Wednesday, April 8, 2009

I can make you thin

Isn't that a great book title? It sure caught my attention and I couldn't not buy it! I Can Make You Thin is by Paul McKenna, who seems to have loads of other similar books out about other issues. By similar I mean employing self-hypnosis-like techniques - I have a book by him about confidence as well.

It's very, very short and is based on some very, very simple principles. Basically, he says that thin people don't obsess about food as much as overweight people, they just eat when they're hungry. Paul McKenna tries to change the reader's brain programming to think more like a naturally thin person and develop a healthier attitude to food.

I liked reading it and I've already been putting some of the principles into practice and doing some of the excercises and the weight is starting to come off. I've been struggling with my weight since I quit smoking two years ago now. I just can't seem to shift it... the simplicity of this book makes sense to me so hopefully I'll continue on this track.

The book comes with a CD too, but I haven't had the courage to listen to it yet. It says that you shouldn't listen to it while driving or operating machinery so I suppose it's proper self-hypnosis. Has anyone tried anything like this?

Challenges: 999 Challenge, A-Z Challenge, Dewey Decimal Challenge (613.25019)

Tuesday, April 7, 2009

Book Awards II challenge completed

I thought I would never finish this challenge, but after looking over my 'books read' list, it turned out I'd already completed it! How's that for a nice surprise? :-) I originally wanted each book to have won a separate type of prize, but clearly I was thinking crazy.

The challenge was hosted by 3M and ran from 1 August 2008 to 1 June 2009. We had to read 10 books which won at least 5 different awards.

Here are the ten I ended up reading - and what I planned to read all those months ago.

The Complete Persepolis by Marjane Satrapi - won the Alex Award in 2004. Alex Awards are given to adult books that appeal to young adults. I think I'll have to explore their lists of winners!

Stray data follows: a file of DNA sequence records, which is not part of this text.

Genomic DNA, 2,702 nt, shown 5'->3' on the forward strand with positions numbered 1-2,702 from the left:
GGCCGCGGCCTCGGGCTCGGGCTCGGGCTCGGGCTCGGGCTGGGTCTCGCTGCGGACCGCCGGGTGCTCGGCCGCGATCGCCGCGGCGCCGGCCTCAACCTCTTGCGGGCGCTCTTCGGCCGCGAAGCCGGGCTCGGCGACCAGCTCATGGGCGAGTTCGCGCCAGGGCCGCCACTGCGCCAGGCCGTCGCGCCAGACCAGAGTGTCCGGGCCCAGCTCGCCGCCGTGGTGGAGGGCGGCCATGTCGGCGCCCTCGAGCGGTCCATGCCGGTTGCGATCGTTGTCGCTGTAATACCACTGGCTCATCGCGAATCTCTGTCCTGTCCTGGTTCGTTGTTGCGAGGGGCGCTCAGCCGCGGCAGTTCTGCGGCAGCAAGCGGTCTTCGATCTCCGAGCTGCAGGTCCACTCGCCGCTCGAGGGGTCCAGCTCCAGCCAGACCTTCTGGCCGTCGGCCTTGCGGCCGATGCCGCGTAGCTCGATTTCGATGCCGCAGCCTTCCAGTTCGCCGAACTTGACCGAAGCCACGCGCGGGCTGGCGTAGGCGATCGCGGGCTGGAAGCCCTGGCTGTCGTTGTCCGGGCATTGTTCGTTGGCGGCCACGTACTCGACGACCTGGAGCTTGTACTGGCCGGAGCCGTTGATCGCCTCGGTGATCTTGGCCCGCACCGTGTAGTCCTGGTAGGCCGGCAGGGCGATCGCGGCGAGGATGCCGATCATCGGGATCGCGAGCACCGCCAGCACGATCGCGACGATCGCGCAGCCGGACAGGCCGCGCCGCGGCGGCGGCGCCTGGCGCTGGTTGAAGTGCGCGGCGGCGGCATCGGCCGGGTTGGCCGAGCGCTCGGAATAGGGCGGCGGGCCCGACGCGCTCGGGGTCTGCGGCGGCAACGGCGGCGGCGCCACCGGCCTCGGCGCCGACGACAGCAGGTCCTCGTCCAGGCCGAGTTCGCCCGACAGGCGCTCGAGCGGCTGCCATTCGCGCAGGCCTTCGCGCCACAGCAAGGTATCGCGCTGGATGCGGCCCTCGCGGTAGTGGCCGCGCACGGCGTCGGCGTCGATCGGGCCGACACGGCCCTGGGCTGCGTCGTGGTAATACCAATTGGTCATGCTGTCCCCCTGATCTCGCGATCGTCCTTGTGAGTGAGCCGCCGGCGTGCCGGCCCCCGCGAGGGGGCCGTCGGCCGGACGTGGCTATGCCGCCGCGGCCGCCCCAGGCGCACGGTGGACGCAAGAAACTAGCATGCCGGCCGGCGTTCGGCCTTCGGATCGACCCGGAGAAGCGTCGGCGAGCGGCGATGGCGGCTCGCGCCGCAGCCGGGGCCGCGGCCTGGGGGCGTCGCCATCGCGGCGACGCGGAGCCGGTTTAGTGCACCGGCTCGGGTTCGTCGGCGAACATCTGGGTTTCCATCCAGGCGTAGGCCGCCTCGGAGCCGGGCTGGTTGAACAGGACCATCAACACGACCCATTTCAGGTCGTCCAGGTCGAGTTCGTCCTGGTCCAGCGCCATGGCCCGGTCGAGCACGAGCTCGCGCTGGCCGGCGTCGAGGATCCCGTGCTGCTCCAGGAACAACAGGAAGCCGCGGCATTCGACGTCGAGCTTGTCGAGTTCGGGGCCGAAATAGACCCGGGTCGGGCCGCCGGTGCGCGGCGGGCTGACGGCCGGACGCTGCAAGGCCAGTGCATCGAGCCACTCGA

The Blind Assassin by Margaret Atwood - won the Man Booker Prize in 2000.

Disgrace by J.M. Coetzee - won the Man Booker Prize in 1999.

Amsterdam by Ian McEwan - won the Man Booker Prize in 1998.

The God of Small Things by Arundhati Roy - won the Man Booker Prize in 1997.

Ender's Game by Orson Scott Card - won the Hugo Award in 1986.

Number the Stars by Lois Lowry - won the Newbery Award in 1990.

A Wrinkle in Time by Madeleine L'Engle - won the Newbery Award in 1963.

On Beauty by Zadie Smith - won the Orange Prize in 2006.

Kafka on the Shore by Haruki Murakami - won the World Fantasy Award on 2006.

I can honestly say that I enjoyed most of these. I guess they won awards for a reason!

Thanks to 3M for hosting - I hope you do it again! :-)

Monday, April 6, 2009

I'm back... and a couple quick reviews

I'm back! With internet access and everything! My life stuff is going smoothly so far, let's hope it continues like this. Thanks for your comments, they were so sweet and much appreciated!

As I said, I wasn't doing that much reading in March, but I did want to finish two last books and I managed so I'm happy.

For the Every Month is a Holiday challenge, I read Seek the Fair Land by Walter Macken. It's a book about Ireland in the 1600s and I thought it would be appropraite since St. Patrick's Day was in March. The book is the first in a trilogy that is standard reading for Irish pre-teens, from what I've been told. It does indeed read like a 'classic' school-assigned kind of book. It deals with the English occupation of Ireland and how people coped with the horrors of it. Very depressing. I enjoyed the historical aspect of it, but I didn't care for the characters much. I thought they were slightly two-dimensional... I definitely preferred Joseph O'Connor's Star of the Sea and would recommend it over this one in a second.

Challenges: Every Month is a Holiday, 999 Challenge, 1st in a series, Orbis Terrarum

The other book I wanted to finish in March was The Wind in the Willows by Kenneth Grahame, which I was reading for the Celebrate the Author challenge, since the author's birthday was on March 8. It was a cute book about a group of animals who become friends and help each other through tough times. I liked all the characters and really liked how 'human' they were. The writing was very English - dry and witty. I enjoyed it, but I wonder if I would have enjoyed it more if I'd known it in childhood?

Challenges: 999 Challenge, A-Z Challenge, Celebrate the Author, Decades 2009

Sorry for the very short reviews (if you can even call them that) but this is what happens when you play catch-up and I want to finish March, finally!!